A Flower for Allie by Isobel Raven

flowerforallieThere is something singularly attractive about Isobel Raven’s short stories. I have just reread A Flower for Allie after a two-year gap, and lost none of my enthusiasm.

Ten of the stories are set in rural southwestern Ontario, 1930-50, and six in Toronto, 1990-2000. The author draws us quickly into her chosen times and places. Each story moves fast but without haste. Every word contributes to plot, character, or atmosphere; there is no waste. The seemingly effortless style is direct and clear, fresh, invigorating, good-natured, and insightful (one senses decades of careful observation).

Isobel Raven reminds us how ordinary stories about ordinary people become extraordinary in the hands of extraordinary writers. While providing discreet details that build a vivid and convincing picture, she does not tell too much – leaving us to imagine how matters might develop in the rest of the story, and beyond.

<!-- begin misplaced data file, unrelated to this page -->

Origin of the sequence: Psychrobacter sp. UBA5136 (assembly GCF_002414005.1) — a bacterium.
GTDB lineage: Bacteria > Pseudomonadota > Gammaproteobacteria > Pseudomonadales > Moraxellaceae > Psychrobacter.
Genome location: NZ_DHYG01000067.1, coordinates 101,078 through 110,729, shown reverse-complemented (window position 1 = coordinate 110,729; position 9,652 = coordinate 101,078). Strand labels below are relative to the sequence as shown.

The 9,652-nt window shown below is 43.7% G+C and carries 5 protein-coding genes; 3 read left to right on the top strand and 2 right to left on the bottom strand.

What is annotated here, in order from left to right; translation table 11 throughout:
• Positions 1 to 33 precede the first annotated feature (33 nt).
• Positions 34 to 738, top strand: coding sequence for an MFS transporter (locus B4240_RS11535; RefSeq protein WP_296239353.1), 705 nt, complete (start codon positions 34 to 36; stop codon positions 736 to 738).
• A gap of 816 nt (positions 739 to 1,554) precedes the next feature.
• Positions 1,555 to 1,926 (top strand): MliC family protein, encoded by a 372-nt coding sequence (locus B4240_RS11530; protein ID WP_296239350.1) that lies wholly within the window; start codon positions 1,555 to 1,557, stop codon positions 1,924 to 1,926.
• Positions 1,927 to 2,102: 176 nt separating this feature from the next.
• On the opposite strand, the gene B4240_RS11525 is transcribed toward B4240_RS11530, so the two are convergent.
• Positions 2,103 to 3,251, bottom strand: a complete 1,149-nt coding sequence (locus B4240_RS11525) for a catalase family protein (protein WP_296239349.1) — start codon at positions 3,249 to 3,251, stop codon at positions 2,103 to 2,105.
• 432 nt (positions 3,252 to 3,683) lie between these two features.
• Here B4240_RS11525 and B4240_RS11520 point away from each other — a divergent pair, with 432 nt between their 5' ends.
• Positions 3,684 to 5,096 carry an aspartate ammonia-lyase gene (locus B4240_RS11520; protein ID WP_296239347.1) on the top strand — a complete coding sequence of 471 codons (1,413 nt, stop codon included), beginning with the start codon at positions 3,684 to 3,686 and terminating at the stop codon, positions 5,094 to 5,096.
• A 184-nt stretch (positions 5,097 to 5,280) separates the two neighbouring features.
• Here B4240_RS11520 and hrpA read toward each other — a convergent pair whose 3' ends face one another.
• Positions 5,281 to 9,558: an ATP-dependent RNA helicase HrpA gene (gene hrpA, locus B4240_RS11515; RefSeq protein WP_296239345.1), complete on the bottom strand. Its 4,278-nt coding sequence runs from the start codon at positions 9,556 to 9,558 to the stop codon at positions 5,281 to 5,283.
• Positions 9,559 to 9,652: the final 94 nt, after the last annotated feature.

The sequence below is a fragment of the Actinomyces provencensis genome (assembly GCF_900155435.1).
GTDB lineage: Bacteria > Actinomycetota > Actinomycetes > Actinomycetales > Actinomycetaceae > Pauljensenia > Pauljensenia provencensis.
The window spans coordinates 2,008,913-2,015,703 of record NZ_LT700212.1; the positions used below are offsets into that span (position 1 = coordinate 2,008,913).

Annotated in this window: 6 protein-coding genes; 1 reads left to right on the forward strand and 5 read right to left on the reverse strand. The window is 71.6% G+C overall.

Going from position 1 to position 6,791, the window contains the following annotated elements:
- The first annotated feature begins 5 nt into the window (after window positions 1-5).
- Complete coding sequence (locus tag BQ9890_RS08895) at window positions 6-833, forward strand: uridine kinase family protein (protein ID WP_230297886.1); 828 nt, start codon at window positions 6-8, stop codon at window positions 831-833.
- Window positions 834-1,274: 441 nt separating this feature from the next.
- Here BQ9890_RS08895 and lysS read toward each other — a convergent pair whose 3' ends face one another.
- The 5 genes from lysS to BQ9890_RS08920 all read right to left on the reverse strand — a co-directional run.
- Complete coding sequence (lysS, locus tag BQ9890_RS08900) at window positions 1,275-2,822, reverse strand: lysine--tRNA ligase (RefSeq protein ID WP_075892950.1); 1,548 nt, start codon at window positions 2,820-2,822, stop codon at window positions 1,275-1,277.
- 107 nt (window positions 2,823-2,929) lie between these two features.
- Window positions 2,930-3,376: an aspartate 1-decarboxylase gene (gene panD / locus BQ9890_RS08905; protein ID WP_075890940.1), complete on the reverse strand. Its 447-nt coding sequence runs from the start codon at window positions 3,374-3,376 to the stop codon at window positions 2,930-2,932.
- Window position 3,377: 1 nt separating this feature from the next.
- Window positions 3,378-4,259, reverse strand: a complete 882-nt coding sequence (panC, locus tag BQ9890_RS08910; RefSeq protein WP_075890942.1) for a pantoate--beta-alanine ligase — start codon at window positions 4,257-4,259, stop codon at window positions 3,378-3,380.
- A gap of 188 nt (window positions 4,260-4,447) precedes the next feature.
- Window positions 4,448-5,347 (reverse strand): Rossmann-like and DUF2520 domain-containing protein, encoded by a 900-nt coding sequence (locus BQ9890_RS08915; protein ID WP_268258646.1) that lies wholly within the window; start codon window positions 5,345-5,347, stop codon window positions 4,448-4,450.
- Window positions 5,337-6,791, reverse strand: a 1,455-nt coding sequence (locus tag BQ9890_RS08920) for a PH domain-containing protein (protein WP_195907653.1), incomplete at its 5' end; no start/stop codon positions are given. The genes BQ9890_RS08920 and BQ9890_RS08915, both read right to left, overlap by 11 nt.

Though her voice is her own, Isobel Raven reminds me pleasingly of Alice Munro, Robertson Davies, and Stephen Leacock. Indeed, Munro, the book’s dedicatee, wrote to her, “I am delighted with the stories, which seem to me to have a unique tone and a special, keen vision.” I share that delight.

This book stands firmly, fittingly, right up there in my Canadiana shelves.

Barry Clegg